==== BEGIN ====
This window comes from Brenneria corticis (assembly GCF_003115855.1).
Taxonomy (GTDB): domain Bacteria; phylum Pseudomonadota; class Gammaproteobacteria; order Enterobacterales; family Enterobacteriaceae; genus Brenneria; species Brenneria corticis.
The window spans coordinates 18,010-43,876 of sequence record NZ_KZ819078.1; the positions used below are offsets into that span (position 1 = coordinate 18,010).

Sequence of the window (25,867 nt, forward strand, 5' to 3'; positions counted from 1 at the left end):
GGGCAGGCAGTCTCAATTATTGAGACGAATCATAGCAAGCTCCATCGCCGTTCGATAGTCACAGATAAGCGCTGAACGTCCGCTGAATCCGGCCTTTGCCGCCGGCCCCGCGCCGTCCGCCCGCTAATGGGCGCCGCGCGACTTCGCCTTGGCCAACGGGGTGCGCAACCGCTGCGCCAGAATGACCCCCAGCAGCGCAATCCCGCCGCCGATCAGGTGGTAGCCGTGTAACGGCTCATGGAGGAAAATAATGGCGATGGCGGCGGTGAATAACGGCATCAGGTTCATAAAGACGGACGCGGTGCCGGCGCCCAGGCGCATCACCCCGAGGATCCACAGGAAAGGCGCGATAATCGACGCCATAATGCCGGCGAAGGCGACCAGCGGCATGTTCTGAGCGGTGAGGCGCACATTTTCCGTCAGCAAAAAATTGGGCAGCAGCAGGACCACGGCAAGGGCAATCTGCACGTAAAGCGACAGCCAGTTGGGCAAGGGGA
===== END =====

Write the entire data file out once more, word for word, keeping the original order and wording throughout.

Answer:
This window comes from Brenneria corticis (assembly GCF_003115855.1).
Taxonomy (GTDB): domain Bacteria; phylum Pseudomonadota; class Gammaproteobacteria; order Enterobacterales; family Enterobacteriaceae; genus Brenneria; species Brenneria corticis.
The window spans coordinates 18,010-43,876 of sequence record NZ_KZ819078.1; the positions used below are offsets into that span (position 1 = coordinate 18,010).

Sequence of the window (25,867 nt, forward strand, 5' to 3'; positions counted from 1 at the left end):
GGGCAGGCAGTCTCAATTATTGAGACGAATCATAGCAAGCTCCATCGCCGTTCGATAGTCACAGATAAGCGCTGAACGTCCGCTGAATCCGGCCTTTGCCGCCGGCCCCGCGCCGTCCGCCCGCTAATGGGCGCCGCGCGACTTCGCCTTGGCCAACGGGGTGCGCAACCGCTGCGCCAGAATGACCCCCAGCAGCGCAATCCCGCCGCCGATCAGGTGGTAGCCGTGTAACGGCTCATGGAGGAAAATAATGGCGATGGCGGCGGTGAATAACGGCATCAGGTTCATAAAGACGGACGCGGTGCCGGCGCCCAGGCGCATCACCCCGAGGATCCACAGGAAAGGCGCGATAATCGACGCCATAATGCCGGCGAAGGCGACCAGCGGCATGTTCTGAGCGGTGAGGCGCACATTTTCCGTCAGCAAAAAATTGGGCAGCAGCAGGACCACGGCAAGGGCAATCTGCACGTAAAGCGACAGCCAGTTGGGCAAGGGGA